Protestors and Chicago Police officers clash at a downtown bridge during Saturday's "Day of Protest" | Photo by Darius Griffin/The TRiiBE

Saturday’s “Day of Protest” in Chicago seemed to hit differently than others before it. Though the police killings of George Floyd in Minneapolis and Breonna Taylor in Louisville sparked the flame that ignited thousands to protest and march against the murder of unarmed Black folks across the country, in Chicago, a deep wound is reopened. 

We’ve been here too many times. The deaths of Rekia Boyd, Laquan McDonald and many more leave Black Chicago with an unhealed heart. The decades of police brutality and torture, the latter most notoriously spearheaded by former Chicago Police Commander Jon Burge and his notorious Midnight Crew, left a bad taste in the mouths of Black Chicagoans with a strong distrust in the police. These things, combined with the heft of a pandemic that is still disproportionately handicapping Black people, makes these protests feel particularly dire.

It was after 10:00 p.m. on Saturday, when I finally returned home after about eight hours of navigating crowds of protestors, marching and running for miles and capturing footage of various demonstrations. My only thought was, where do I begin to attempt to recap the movement and the motivations of protestors making their voices, pains and struggles heard in downtown Chicago? It seemed impossible, not just because of the sheer scale of the event, but because everyone’s movements and motivations seemed to splinter so frequently that the crowd of thousands became gatherings of hundreds and slowly groups of tens.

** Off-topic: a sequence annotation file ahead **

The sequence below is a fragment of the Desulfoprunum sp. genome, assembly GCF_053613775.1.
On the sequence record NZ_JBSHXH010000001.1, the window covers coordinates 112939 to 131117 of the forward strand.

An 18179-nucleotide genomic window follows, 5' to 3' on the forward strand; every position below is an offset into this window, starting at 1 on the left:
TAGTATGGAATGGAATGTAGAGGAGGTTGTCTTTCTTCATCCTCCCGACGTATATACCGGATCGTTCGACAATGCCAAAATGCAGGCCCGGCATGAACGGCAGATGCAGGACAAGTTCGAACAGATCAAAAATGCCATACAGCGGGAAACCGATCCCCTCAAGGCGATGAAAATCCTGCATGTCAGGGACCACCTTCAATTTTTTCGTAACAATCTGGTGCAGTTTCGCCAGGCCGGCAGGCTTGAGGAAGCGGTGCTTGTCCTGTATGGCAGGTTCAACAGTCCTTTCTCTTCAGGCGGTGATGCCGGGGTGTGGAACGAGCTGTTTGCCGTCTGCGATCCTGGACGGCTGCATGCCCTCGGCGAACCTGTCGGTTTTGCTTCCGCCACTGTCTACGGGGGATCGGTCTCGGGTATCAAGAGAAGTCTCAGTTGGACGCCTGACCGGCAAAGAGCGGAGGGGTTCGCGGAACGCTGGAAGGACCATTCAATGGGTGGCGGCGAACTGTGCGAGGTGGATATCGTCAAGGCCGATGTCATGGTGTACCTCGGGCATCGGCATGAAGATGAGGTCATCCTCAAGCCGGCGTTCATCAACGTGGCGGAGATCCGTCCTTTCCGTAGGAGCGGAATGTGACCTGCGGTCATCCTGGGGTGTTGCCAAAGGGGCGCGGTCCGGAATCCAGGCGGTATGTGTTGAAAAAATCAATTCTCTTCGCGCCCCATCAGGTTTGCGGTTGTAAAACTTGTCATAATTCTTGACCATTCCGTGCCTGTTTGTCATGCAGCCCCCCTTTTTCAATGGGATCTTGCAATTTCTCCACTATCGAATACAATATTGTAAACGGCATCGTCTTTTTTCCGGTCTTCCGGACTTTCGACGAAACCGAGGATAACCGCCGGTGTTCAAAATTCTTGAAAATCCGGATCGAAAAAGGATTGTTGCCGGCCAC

But I had to. Having been covering the protests live from the ground and fielding the response of thousands on social media, it became clear to me in their reactions, that this day warranted more than a Twitter takeover.

Saturday's "Day of Protest" started around noon with car caravans and marches into downtown Chicago from various locations across the city | Photo by Darius Griffin/The TRiiBE
The car caravans and marches met up near the Daley Plaza in downtown Chicago before spilling into the rest of the downtown area | Photo by Darius Griffin/The TRiiBE

Around 2:00 p.m on Saturday., I began my march at the Metropolitan Correctional Center where hundreds — led by organizers from Chicago Alliance Against Racist and Political Repression (CAARPR), Black Lives Matter, and more — gathered to protest in solidarity with inmates who, just the night before, participated with those protesting Floyd’s murder by flickering their lights and making noise. Now, they banged on walls to make their support known. Then I made the journey to Daley Plaza, where we all were joined by thousands more independent protesters. 

At the Daley Center, a cacophony of car horns, instruments and varying chants surrounded the leaders of BYP 100, Black Lives Matter Chicago and other activist organizations who gave speeches to remind people of the mission: to protest the unlawful murders of Black people at the hands of police. Meanwhile, other protestors paraded around the building on bikes, cars, skateboards, electric scooters and their feet. The noise made it clear that the goal was to be heard; a goal that seemed to be shared by all demonstrators. 

The Chicago Police Department (CPD) presence was minimal at first with just a few cars blocking off intersections. At about 3:30 p.m., they began to pour in as protesters began to venture out of the Plaza, and the flames of confrontation were stoked when officers disrupted marching routes.